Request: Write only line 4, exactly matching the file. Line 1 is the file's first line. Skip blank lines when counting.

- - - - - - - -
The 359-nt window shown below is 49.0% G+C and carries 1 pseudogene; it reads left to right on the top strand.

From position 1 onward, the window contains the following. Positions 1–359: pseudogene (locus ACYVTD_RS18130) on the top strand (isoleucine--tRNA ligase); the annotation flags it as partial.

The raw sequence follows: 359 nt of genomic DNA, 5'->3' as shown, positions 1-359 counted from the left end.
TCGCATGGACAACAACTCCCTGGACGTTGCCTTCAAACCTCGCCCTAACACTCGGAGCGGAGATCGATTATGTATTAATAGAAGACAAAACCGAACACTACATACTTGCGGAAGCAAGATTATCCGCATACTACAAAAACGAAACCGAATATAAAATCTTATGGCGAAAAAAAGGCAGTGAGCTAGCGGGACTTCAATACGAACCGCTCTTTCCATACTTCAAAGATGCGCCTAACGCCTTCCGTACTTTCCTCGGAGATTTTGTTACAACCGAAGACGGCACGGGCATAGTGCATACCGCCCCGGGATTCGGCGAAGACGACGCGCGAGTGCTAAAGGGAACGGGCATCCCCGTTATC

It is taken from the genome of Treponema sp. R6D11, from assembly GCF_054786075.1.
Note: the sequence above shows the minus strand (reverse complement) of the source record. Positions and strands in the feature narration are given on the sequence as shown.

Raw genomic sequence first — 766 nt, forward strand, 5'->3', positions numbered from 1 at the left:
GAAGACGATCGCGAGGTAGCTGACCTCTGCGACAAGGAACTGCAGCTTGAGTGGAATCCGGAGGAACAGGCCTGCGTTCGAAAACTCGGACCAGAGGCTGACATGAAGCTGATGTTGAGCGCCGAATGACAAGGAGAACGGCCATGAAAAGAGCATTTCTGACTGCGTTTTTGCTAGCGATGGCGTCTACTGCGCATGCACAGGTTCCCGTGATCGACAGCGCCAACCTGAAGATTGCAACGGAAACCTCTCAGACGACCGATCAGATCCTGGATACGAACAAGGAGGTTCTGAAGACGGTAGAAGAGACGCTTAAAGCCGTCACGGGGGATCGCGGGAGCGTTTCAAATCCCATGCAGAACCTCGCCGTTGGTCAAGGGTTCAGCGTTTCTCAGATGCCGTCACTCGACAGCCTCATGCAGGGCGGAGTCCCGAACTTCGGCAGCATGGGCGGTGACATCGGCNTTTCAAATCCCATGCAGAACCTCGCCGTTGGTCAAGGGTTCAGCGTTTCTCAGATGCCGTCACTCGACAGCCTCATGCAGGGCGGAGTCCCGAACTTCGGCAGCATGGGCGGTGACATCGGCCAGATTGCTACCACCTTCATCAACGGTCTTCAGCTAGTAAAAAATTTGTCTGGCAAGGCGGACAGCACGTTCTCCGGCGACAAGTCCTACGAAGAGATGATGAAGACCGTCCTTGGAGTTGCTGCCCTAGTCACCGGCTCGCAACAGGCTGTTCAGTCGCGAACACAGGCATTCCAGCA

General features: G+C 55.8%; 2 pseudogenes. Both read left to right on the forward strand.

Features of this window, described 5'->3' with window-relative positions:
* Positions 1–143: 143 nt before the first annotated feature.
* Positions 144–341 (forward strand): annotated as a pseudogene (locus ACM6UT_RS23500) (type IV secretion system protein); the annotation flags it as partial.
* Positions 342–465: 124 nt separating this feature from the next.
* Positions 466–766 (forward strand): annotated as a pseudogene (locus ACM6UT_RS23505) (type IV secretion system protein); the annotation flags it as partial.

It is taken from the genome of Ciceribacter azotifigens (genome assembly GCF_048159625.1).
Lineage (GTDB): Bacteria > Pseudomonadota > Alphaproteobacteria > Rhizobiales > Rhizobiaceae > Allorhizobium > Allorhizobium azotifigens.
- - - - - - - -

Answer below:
TCGCATGGACAACAACTCCCTGGACGTTGCCTTCAAACCTCGCCCTAACACTCGGAGCGGAGATCGATTATGTATTAATAGAAGACAAAACCGAACACTACATACTTGCGGAAGCAAGATTATCCGCATACTACAAAAACGAAACCGAATATAAAATCTTATGGCGAAAAAAAGGCAGTGAGCTAGCGGGACTTCAATACGAACCGCTCTTTCCATACTTCAAAGATGCGCCTAACGCCTTCCGTACTTTCCTCGGAGATTTTGTTACAACCGAAGACGGCACGGGCATAGTGCATACCGCCCCGGGATTCGGCGAAGACGACGCGCGAGTGCTAAAGGGAACGGGCATCCCCGTTATC